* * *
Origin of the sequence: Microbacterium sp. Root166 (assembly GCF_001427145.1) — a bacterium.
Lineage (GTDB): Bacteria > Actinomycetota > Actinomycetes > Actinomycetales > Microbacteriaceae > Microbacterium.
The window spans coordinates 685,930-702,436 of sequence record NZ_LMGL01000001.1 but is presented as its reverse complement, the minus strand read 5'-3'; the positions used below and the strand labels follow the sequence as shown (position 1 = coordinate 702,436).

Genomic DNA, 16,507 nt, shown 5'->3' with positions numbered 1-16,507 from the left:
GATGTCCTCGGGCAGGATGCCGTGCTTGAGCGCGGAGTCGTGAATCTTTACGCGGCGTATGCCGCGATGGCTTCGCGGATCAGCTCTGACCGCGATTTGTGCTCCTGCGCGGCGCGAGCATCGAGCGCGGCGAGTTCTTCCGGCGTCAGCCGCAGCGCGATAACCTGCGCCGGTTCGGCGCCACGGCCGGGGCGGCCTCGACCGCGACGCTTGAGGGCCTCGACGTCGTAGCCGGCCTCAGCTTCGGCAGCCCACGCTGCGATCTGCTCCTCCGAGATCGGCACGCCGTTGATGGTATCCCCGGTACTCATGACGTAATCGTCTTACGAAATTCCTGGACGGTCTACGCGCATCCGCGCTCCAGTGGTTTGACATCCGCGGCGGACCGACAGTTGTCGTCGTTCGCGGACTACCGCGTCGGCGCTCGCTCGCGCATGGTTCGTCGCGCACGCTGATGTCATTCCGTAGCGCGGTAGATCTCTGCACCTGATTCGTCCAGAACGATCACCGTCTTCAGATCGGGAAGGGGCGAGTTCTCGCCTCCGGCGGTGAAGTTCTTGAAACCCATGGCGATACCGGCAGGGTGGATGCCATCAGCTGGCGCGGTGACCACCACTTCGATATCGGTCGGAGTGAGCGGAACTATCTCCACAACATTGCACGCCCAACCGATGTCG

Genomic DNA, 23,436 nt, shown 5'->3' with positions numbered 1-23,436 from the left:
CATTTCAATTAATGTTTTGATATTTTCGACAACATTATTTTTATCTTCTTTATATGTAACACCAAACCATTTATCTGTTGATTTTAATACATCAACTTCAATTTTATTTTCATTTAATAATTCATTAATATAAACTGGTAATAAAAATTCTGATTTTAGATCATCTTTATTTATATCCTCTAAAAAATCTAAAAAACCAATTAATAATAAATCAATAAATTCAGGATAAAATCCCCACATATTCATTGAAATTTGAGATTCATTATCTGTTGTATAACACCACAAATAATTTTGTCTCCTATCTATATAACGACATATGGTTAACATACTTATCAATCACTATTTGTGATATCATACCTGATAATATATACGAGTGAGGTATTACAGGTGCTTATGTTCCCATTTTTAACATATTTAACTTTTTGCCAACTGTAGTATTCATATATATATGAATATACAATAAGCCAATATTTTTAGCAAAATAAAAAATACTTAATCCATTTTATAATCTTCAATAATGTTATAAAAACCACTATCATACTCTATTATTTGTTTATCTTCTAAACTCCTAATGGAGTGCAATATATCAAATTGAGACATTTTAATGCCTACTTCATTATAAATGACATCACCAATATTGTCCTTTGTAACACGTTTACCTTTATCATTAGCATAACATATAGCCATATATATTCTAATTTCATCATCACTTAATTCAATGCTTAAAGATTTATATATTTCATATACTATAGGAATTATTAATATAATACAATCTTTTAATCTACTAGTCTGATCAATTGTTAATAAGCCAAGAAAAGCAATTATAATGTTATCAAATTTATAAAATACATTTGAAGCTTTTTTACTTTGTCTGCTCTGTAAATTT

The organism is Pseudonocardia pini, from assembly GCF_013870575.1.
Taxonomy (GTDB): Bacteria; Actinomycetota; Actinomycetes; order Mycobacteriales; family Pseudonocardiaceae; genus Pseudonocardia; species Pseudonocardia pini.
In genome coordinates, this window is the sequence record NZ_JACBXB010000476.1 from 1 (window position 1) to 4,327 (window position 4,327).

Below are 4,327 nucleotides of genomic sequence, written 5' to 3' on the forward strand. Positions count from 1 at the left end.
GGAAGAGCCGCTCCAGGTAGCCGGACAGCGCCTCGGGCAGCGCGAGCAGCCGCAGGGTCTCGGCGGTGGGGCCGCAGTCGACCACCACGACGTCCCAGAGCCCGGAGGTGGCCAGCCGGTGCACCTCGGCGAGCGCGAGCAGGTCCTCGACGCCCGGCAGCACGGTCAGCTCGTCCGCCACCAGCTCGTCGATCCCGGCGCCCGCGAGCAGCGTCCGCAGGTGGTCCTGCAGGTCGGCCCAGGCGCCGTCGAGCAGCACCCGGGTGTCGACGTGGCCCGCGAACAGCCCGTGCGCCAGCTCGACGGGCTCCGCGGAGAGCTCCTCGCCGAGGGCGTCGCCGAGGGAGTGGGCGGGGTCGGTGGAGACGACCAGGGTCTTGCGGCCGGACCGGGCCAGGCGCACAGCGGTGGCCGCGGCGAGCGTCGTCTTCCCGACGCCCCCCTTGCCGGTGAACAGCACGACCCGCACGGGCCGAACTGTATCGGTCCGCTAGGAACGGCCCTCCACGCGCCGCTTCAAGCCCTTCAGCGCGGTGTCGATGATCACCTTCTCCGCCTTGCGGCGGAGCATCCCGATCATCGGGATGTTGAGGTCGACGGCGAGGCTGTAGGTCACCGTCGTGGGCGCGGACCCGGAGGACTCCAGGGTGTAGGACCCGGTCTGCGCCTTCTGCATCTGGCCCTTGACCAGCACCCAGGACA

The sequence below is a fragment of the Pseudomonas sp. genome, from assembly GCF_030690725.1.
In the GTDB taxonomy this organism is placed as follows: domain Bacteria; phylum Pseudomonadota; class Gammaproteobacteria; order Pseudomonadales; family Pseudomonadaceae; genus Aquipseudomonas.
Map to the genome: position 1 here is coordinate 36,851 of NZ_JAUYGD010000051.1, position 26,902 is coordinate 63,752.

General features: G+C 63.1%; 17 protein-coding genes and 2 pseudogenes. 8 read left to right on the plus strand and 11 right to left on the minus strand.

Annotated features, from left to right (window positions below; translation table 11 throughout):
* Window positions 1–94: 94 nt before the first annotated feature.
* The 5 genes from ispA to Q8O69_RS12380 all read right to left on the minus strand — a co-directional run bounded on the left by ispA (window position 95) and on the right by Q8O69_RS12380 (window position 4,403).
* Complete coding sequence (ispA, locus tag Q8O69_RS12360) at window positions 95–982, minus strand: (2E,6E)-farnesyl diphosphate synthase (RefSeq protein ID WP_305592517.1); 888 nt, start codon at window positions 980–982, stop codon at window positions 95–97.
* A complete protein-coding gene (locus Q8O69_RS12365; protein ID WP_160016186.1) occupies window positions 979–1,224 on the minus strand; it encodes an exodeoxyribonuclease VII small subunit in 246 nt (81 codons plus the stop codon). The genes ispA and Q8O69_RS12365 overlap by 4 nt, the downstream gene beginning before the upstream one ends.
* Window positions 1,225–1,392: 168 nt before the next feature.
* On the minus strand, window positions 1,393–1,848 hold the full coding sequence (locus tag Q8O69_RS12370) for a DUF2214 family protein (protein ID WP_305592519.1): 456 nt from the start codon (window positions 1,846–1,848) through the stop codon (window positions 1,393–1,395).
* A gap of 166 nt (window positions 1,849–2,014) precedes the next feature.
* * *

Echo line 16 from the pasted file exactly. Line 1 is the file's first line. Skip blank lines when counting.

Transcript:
General features: G+C 63.1%; 17 protein-coding genes and 2 pseudogenes. 8 read left to right on the plus strand and 11 right to left on the minus strand.